Puregym Market St Manchester
PureGym in Manchester's Market Street. Image from Google

Gyms could be ‘white knight‘ for high street, says Colliers

The North West has the fourth highest concentration of gyms in the UK, according to research from Colliers International, which added that gyms could help plug gaps in UK high streets.

In its review of the UK health & fitness market, Colliers identified that the North West had 40 gyms per 1m households, placing the region fourth in a table of 11 regions nationwide, coming in behind Greater London, the South East and West Midlands with 85, 42 and 41 gyms per 1m households respectively.

Colliers’ research, available online here, also showed that the most prominent gym brand in the region is budget operator PureGym, which currently operates 28 sites across the North West.

A trend highlighted by Colliers is the move of gyms to high street locations, something also highlighted by other industry observers as being driven by consumers’ desire for convenience, along with the increasing availability of suitable units as many in the retail sector continue to struggle.

Colliers said that gyms operating in high street locations across the UK rose from 317 to 365 between 2017 and 2019, representing a 15% increase in this type of location.

Of those brands increasing their high street presence the fastest movers are all low-cost operators noted for their preparedness to take on a diverse range of premises. The Gym, Anytime Fitness and PureGym have grown their portfolio sizes by 75%, 32% and 28% respectively over the two-year period.

A further trend noted by Colliers is the rising popularity of class-based fitness and group exercise with pay-per-class studio gym concepts now accounting for 42% of all gyms via specialist providers such as Barry’s Bootcamp in Manchester and Barrecore in Hale and Alderley Edge.

Colin Siebert, director, licensed and leisure at the Manchester office of Colliers, said: “The North West gym market is robust in terms of ongoing demand from operators such as Xercise4Less seeking space in city centres and elsewhere.

“We are also witnessing a rising requirement for organised fitness classes as much as standalone gyms because providers appreciate that the experience is important to not only retain customers but also to attract new participants.”

Ross Kirton, Colliers’ head of UK leisure agency, added: “In theory, the strength of the UK’s gym market could provide the perfect ‘white knight’ to the ailing high street retail sector. However, landlords and occupiers alike must ensure that expansion is undertaken in a sustainable way that matches the right gym model with the right location and the right demographic to avoid oversupply.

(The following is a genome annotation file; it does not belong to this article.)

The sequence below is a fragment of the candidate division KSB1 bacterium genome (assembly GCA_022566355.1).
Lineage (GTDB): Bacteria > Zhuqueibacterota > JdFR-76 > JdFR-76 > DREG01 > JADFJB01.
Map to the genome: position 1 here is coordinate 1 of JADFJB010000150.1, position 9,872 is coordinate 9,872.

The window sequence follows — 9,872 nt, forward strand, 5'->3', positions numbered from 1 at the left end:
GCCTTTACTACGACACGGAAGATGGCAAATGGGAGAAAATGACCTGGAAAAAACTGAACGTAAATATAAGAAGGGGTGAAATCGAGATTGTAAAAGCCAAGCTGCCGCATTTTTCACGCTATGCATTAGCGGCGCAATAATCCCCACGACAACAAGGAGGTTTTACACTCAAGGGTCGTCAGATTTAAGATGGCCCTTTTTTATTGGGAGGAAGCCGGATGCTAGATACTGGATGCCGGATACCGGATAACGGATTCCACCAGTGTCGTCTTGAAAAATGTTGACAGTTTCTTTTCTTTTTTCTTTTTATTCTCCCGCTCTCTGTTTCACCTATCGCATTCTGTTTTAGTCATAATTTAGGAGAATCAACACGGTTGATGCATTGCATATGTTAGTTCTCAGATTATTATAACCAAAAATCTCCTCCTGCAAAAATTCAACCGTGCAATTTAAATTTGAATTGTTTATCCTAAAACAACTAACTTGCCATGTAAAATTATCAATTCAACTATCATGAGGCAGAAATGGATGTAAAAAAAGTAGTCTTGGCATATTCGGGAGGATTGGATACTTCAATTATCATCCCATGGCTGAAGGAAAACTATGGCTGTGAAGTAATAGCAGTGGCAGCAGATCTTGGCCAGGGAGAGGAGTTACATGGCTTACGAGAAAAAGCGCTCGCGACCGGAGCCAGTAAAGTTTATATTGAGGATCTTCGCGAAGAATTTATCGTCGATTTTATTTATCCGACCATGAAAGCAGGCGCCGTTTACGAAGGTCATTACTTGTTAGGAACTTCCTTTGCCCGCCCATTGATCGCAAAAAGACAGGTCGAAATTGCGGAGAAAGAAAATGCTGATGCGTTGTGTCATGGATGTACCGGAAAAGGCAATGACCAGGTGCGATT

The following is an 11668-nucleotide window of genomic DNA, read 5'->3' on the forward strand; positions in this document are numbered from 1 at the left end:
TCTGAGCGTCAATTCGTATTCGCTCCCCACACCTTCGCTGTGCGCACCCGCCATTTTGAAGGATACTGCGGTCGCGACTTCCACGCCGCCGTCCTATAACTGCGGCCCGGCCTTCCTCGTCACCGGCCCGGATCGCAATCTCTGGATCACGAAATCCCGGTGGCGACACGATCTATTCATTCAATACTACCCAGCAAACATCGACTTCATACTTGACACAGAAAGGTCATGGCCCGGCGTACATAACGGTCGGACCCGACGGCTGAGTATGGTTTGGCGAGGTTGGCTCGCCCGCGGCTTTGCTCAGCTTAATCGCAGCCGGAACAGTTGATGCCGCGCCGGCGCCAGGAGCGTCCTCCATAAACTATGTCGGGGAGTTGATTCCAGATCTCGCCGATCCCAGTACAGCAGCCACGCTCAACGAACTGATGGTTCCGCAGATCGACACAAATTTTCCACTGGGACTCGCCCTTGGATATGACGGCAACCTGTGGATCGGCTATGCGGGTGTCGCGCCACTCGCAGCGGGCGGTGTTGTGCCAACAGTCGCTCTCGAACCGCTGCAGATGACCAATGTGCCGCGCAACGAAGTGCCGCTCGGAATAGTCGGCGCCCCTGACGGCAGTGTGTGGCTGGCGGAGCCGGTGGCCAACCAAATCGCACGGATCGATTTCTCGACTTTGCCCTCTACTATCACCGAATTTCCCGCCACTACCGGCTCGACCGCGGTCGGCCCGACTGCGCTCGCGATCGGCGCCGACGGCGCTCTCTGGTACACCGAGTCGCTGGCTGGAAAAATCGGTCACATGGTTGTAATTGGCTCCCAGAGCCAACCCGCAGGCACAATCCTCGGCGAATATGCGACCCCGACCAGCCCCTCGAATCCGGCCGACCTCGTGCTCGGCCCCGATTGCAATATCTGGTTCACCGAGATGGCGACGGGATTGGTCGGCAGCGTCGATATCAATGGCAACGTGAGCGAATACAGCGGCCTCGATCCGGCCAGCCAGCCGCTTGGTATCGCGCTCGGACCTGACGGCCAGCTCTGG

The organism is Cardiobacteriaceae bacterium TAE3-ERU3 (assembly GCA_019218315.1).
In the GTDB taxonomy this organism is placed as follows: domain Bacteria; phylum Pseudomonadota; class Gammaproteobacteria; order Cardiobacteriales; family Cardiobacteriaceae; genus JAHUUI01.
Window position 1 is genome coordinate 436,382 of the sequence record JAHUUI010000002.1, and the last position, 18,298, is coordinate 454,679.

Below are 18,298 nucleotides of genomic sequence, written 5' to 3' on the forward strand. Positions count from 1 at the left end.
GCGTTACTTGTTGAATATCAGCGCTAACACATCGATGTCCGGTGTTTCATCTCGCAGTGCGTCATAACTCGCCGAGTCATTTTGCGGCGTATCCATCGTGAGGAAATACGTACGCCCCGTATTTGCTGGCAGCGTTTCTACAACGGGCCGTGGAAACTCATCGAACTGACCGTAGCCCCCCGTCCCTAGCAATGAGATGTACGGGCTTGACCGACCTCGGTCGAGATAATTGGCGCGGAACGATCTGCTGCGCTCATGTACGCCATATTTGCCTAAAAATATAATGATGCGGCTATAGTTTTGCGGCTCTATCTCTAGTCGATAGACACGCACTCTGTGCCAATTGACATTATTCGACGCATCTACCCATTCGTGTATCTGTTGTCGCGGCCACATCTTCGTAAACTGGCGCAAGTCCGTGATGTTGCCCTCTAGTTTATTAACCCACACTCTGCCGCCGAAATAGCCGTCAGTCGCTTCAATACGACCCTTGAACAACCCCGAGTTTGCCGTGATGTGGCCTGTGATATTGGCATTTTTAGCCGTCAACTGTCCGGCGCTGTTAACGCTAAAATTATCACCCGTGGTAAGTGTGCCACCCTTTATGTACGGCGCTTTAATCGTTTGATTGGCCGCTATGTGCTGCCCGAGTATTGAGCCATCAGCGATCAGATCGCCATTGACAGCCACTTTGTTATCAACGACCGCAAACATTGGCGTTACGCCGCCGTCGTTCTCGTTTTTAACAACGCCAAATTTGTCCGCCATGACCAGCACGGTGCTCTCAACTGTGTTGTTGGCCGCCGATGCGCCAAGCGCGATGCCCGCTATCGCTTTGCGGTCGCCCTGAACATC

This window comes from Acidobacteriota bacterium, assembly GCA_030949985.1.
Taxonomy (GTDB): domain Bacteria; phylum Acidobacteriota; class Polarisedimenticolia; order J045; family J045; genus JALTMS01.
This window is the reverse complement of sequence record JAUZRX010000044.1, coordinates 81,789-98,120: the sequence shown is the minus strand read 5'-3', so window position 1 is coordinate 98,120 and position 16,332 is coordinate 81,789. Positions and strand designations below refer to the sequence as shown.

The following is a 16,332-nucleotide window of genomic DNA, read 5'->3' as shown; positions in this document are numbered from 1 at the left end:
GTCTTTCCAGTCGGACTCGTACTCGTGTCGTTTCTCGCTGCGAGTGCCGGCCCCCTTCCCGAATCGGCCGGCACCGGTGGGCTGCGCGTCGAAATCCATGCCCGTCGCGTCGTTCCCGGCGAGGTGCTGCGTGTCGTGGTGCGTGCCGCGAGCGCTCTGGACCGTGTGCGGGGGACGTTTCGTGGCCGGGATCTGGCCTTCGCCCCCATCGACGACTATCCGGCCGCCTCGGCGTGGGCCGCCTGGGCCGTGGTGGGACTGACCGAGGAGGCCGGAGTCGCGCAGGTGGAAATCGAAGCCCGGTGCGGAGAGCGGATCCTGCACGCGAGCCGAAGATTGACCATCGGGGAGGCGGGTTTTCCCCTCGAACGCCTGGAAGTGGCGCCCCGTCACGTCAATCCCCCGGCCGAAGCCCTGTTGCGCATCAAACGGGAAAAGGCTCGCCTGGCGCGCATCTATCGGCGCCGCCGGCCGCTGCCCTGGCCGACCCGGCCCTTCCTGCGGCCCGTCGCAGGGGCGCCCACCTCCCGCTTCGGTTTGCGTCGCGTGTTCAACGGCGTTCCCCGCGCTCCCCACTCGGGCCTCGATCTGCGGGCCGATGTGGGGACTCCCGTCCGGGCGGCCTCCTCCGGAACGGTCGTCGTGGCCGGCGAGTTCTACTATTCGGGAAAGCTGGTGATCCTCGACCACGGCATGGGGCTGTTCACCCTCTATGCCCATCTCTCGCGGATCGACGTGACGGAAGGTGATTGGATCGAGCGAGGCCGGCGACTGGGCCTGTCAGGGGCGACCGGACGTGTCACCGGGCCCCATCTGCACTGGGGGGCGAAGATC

“If planned correctly, gyms – especially the studio variety with small floorplates – could be one offer which helps fill the voids left by high street retail or restaurant store closures. With the ability to drive footfall to otherwise struggling retail locations, gyms now occupy a stronger position than ever in the UK’s alternative leisure market.”

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Until there’s too much competition, rent’s continue to increase astronomically and gyms have no choice to put up membership prices and then participation declines, gyms start to close and here we are again. Not being funny, but if a gym in the centre has a third of the space that a gym just outside of town has, higher memberships due to mad rent prices in comparison, that it’s appealing? Get in the sea.

By JID

Rubbish. They are simply seeking lower cost locations, which high streets now provide. They will undoubtedly add to the mix, but will in no way be the sole saviours of the High Street. More likely is a mix of gym, retail, office and residential uses rather than the bland chain identikit which until recently prevailed.

By Jim Nasium

Any use that’s internet-proof has to be considered a good option.

Dentists, gyms – why not.

By Cyril

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